In Daniel 7:9-10, the judge on the throne is the Ancient of Days. The Ancient of Days is usually interpreted as title for God even though there no other uses of the phrase in the Hebrew Bible. Identifying the on one the throne is complicated by the description of this ancient being giving his authority to the (young) son of man. The older figure sits on one throne while delegating judgment to the “son of man” on a second throne. Phillip Munoa has a list of interpretations (Four Powers in Heaven: The Interpretation of Daniel 7 in the Testament of Abraham. JSPSup 28. Sheffield: Sheffield University Press, 1998).

  • The medieval Jewish scholar Jephet took the “ancient of days” to be an angel, Ibn Ezra specified the Ancient of Days to be Michael the archangel.
  • Rabbi Hayyim Galipapa (1310-1380) identified the Ancient of Days with Matthias Maccabees, the “old man” of the Maccabean revolt, imply the “son of man” was Judas Maccabees.
  • In the sixth century Jewish text, Gedullat Mosheh, the writer identifies God as the ancient of days, but the con of man is an angel, Metatron.
  • In the Testament of Abraham, the Ancient one is Adam, the son of Man is Abel (as the protomartyr).

If Daniel is consistent with earlier apocalyptic throne room scenes then the one on the throne is God. It is his kingdom which will subdue the kingdoms of men. People of all nations will worship the son of man (7:14) and the kingdom of the Most High will be everlasting (7:26).

Who is the “Little Horn” in Daniel 7:8?

Among the ten horns, a single “little horn” makes itself prominent and “speaks blasphemously.” (Daniel 7:8) This little horn is given more details.  It has eyes and a mouth, perhaps to indicate this is a person rather than a kingdom. Eyes are often associated with pride (Isaiah 2:11, 5:15). It speaks boastfully and uproots three of the other horns. In the judgment scene which follows the other horns are not specifically judged along with the little horn.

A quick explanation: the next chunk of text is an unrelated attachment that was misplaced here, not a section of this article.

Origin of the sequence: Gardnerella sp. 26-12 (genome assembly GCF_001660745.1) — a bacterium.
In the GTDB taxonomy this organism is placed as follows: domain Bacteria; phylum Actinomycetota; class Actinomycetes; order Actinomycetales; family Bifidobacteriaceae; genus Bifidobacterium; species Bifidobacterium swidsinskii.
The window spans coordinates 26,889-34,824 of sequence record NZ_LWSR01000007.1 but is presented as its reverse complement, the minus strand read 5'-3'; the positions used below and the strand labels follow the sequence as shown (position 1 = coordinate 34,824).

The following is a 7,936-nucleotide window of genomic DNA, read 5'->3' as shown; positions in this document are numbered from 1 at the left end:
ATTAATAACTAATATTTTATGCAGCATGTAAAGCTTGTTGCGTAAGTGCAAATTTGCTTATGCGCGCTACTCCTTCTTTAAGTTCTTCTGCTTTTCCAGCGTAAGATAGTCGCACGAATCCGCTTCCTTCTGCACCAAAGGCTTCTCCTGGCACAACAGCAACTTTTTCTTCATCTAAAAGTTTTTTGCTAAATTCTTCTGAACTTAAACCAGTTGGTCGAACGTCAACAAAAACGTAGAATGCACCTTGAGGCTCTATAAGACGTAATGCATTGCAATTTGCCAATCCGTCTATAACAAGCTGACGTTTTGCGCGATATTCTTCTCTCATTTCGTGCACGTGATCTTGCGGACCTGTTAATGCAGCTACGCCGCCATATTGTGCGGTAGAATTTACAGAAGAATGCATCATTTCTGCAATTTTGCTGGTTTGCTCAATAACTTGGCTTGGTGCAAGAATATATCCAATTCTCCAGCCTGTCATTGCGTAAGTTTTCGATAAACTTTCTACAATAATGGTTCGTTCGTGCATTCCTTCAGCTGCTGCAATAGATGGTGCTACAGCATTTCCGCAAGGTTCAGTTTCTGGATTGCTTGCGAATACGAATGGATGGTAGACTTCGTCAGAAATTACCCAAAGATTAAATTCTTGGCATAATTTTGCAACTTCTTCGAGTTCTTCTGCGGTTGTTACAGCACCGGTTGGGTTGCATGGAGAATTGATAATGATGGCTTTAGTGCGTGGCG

Who this arrogant “little horn”? There are at least three possibilities. First, the majority of scholarship accepts a Maccabean origin of the book of Daniel, so this arrogant horn is an obvious reference to Antiochus IV Epiphanes. In fact, this identification seems clear in Daniel 8:23-26. The vision in Daniel 7 is therefore not prophecy, but a retelling of Judea’s relationship with Babylon, Persia, Alexander’s Greece and the Seleucid king Antiochus IV.

Second, for the minority of scholars who argue the fourth and final beast is Rome, the little horn is a Roman emperor, usually Nero or Domitian, but the first century has plenty of candidates for blasphemous kings! Revelation 13 and 17 seems to take up the imagery of beasts and arrogant horns from Daniel 7 and apply it to the Roman Empire.

Third, it is also possible to argue this arrogant little horn is a future enemy since the final kingdom is destroyed by the kingdom of God (the rock not cut by human hands in Daniel 2 or the son of man in the next paragraph). If the prophecy extends to the time of the messiah then the little horn is plausibly explained as the antichrist, the leader of the rebellion against God in the last days. I would suggest that is how Revelation read Daniel 7.

While it might sound like dodging the question, perhaps the prophecy applies to Antiochus, Rome and the end times all at once. From the perspective of the Jewish people, there will be waves of anti-Jewish kings and governments throughout history. Prophecy often functions in this way in the Hebrew Bible. Isaiah 7:14 predicts a child being born to a young woman who will be called Emmanuel. A child was born at that time, and by the time that child can eat solid food, King Ahaz’s political rivals will be gone. Yet Matthew picks up that prediction and applies it to another virgin and another child, the ultimate “God with us,” Jesus.

One reason I am favor this combination view is the problem of failed prophecy. If Daniel was written in the mid-second century BC and the little horn refers only to Antiochus IV, then the spectacular defeat and apocalyptic judgment of Antiochus never really happened. Something like a son of man does not end the power of the arrogant king, nor does the Ancient of Days establish a kingdom that is sovereign over the whole world which will never be destroyed. Daniel 7:21-22 cannot refer to the fall of Antiochus since the Ancient of Days did not come and judge in favor of the holy people.

Unless Daniel 7:21-22 is over-the-top propaganda for the Hasmonean Dynasty (and many scholars think it is), then the prediction of a king and kingdom more glorious than Babylon never happened. Readers of Daniel living in the first century AD would have certainly not agreed that Daniel 7:21-22 was fulfilled in Judas Maccabees or the Hasmonean dynasty. Apocalyptic at the end of the first century (Revelation, 4 Ezra, 2 Baruch) certainly did not think the arrogant little horn was Antiochus; by that time in history they had bigger and better arrogantly little horns, the Romans who had destroyed Jerusalem!